Best thing about Manchester? I love Manchester because it feels like a supportive place. I wanted to work in the arts after graduating and was able to stay and support myself financially, paying cheap rent and by-passing a culture of free internships. There’s a sense of being able to get to know everybody and make progress; it’s a place full of do-ers, from artists and writers, to musicians and promotors who won’t let you get lost. It’s also a place that’s immensely proud of its northernness, which I love. Manchester is wonderful city for walking too, with lots of interesting buildings to look up at- from the Victorian warehouses of Ancoats, metal fire escapes in the Northern Quarter, small-hidden away parks and modernist university buildings to the gothic John Rylands library.
Worst thing about Manchester? We’re missing a few things. As a city Manchester has a tendency to punch above it’s own weight; I love this and find it endearing but I think we’re missing some really interesting independent shops. A handful of playful but grown-up womens boutiques that don’t stray into footballers wives territory and a lido wouldn’t go a miss.
Favourite secret spot? For some quiet time I like to nip into St Ann’s Church in St Ann’s Square. It’s a lovely 18th century neo-classical church with a wooden balcony. You might find a lunchtime rehearsal going on ahead of an evening recital, or you can just enjoy the beautiful stained glass windows. The Holy Name of Jesus Church on Oxford Road is even more stunning and was immortalised by The Smiths in Vicar In A Tutu.
five. What was your newest discovery in Manchester? I’m surely the last person to ‘discover’ it, but I’ve only recently visited Paramount Books, which is sadly the only independent bookshop remaining in the city centre. They have speakers outside the shop and I was drawn in after hearing Mozart’s Violin Concerto No.5 in A Major carrying out onto the street one balmy evening. One of those places that you could stay for hours and feel right at home.
six. Where is the best place for.... morning coffee/pick-me-up? meal with friends? romantic rendez-vous? late night drink? even later-night boogie? The Whitworth gallery, which is due to reopen later this year after a very exciting refurb should be the first port of call for art. A gorgeous space built onto the edge of a park, expect works from Cornelia Parker, Cai Gui-Qiang, Sarah Lucas, Laura Provoust and Richard Hamilton. Head to the Northern Quarter for Teacup on Thomas Street. The madeleines are out of this world and made to order so ask for a table by the kitchen hatch and you can watch as they’re piped into the shell-grooved tins. Just around the corner on Tariff Street is Icelandic coffee shop Takk. A piece of poppy seed stolen is obligatory. The Northern Quarter also houses great cheap curry canteens leftover from the days when South Asian immigrants worked in the local textile trade. They’re perfect for eating on the go, or dining solo. Head to This & That, down an alley on Soap Street. Order Rice and Three grab yourself a red molded plastic chair and linger for as long as you like. Later on head to Common for an evening drink. A bar with good beer, good ale and mean margaritas. Afterwards go for a late night boogie at Keep It Unreal, Mr Scruff’s monthly residency at Band on the Wall, Hoya:Hoya at Roadhouse for top notch electronica and dance music for serious music fans who like gurn-free DJ sets, or Dancers Wanted at Soup Kitchen for good times, disco and deep house.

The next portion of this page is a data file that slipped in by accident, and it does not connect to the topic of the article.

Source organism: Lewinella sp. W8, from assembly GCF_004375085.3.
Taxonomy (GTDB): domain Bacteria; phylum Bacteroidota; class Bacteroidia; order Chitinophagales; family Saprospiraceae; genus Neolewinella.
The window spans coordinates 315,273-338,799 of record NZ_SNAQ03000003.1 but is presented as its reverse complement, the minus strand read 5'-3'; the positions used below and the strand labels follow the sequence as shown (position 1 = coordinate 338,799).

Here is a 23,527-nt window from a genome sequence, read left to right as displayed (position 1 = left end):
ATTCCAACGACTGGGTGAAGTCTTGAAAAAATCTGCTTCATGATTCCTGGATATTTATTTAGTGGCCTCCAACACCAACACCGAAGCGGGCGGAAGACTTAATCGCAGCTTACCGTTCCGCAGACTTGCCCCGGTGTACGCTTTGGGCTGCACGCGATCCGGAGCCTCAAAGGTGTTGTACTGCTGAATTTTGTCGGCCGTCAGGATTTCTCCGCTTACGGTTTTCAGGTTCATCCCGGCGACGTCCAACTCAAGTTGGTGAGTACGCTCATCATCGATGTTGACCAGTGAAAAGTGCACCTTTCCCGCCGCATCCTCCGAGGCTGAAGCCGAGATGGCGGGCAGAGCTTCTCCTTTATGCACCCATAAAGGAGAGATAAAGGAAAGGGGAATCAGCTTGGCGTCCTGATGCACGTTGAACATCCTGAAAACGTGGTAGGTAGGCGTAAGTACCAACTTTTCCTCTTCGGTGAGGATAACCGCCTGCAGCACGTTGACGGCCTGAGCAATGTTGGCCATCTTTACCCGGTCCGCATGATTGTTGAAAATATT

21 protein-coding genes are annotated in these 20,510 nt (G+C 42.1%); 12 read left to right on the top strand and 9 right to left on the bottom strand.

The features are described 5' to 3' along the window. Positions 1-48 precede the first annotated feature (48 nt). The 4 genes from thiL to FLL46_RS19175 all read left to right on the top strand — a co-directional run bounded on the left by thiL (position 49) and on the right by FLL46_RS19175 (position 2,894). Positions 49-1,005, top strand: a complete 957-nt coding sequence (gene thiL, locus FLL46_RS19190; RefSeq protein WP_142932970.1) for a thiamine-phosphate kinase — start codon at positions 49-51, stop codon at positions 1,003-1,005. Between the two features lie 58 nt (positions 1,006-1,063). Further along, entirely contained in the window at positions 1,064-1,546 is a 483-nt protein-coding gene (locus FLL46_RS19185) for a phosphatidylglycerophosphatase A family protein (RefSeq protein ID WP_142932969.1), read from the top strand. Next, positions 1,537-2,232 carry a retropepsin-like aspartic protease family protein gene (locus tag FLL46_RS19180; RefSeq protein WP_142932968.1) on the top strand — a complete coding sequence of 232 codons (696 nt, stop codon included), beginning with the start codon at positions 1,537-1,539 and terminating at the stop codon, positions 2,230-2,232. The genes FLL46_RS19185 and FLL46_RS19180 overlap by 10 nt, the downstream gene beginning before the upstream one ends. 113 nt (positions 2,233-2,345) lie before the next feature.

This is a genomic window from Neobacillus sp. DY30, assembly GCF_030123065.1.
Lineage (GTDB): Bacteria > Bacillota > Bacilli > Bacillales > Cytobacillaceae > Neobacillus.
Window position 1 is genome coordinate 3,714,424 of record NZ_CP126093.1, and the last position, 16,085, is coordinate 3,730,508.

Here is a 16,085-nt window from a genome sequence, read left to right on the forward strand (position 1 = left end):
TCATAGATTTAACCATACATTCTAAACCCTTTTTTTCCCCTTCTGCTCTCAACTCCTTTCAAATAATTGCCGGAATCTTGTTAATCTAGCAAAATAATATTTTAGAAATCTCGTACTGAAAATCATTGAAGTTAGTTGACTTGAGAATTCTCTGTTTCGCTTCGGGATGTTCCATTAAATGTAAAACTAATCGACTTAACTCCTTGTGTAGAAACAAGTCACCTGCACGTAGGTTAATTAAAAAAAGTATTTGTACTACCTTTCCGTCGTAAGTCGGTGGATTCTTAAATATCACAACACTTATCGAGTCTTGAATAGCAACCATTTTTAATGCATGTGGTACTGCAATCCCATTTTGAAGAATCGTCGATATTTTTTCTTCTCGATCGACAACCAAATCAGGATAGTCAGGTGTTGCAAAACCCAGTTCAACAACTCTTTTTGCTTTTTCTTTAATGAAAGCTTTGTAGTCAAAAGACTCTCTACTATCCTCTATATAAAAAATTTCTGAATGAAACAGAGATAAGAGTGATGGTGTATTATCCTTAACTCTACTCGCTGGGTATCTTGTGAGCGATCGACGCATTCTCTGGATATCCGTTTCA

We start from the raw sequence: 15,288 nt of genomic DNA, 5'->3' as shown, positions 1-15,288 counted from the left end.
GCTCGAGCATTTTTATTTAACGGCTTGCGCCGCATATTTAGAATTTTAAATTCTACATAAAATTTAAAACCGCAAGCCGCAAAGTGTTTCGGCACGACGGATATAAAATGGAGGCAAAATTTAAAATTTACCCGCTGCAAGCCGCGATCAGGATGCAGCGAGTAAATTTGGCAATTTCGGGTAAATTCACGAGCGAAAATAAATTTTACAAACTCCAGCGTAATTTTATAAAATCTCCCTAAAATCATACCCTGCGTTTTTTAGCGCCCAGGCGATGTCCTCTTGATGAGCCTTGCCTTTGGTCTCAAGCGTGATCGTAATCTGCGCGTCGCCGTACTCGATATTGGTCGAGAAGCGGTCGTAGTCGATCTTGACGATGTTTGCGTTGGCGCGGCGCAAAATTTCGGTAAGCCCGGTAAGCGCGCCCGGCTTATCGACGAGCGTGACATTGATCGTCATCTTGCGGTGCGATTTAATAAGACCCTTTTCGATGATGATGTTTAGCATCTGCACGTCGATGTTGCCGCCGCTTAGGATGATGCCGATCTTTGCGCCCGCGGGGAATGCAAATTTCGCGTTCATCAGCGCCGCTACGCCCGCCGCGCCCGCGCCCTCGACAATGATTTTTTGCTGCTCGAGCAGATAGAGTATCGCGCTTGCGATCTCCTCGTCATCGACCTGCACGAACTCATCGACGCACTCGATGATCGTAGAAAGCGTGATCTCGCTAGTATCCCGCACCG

Whitworth Gallery | Teacup
Where are Manchester's style spots? Where is the best shopping? In the Northern Quarter there’s menswear boutique Oi Polloi. I love it for handsome trainers, one-off collaborations and overpriced knitwear. Grab a copy of their free magazine Pica-Post. Piccadilly Records for record thumbing and enthusiastic tip-offs from the staff. Take their recommendations to the listening deck. Magma for glossy magazines and artbooks, Fig + Sparrow and Oklahoma for homewares and then there’s the Cos concession in Selfridges, and Topshop in the Arndale Centre for two-stories of stock and an impressive range of their Boutique label.
eight. What is something you can get/read/experience/eat that you can only do in Manchester? One of my very favourite things about this city is the Manchester International Festival, the bi-annual arts festival. Three weeks of mostly new commissions spread across the city. The quality of the work is incredibly high, with Marina Abramovic, Tino Seghal, Adam Curtis and Massive Attack, Lou Reed, Steve McQueen and James Murphy’s Despacio project all having featured. Not technically in Manchester, but worth a short trip over the river is the Salford Lads Club. An old-timey recreational club for kids which has been running since 1903. Take a free tour of the building, visit the gyms, peruse the trophy cabinets and impressive shrine that is The Smiths room. Seek out Manchester Modernist Society; they run walking tours, magazine launches and produce lovely print-things for lovers of modernist architecture.
ten. How would your describe Manchester to someone who has never been there before? It’s a sprawling city in the North of England perhaps best known for it’s prolific music scene, football culture and iconic terraced houses immortalised by soap opera Coronation Street and Morrissey’s melancholic lyrics. It’s steeped deep in Labour history; inspiring Marx and Engels to write The Communist Manifesto and kick-starting the Suffragette movement. There is eternal disagreement about who holds the title of ‘second city’ in the UK, but in my eyes it will always be Manchester.
You can read more in our This Is My City series here.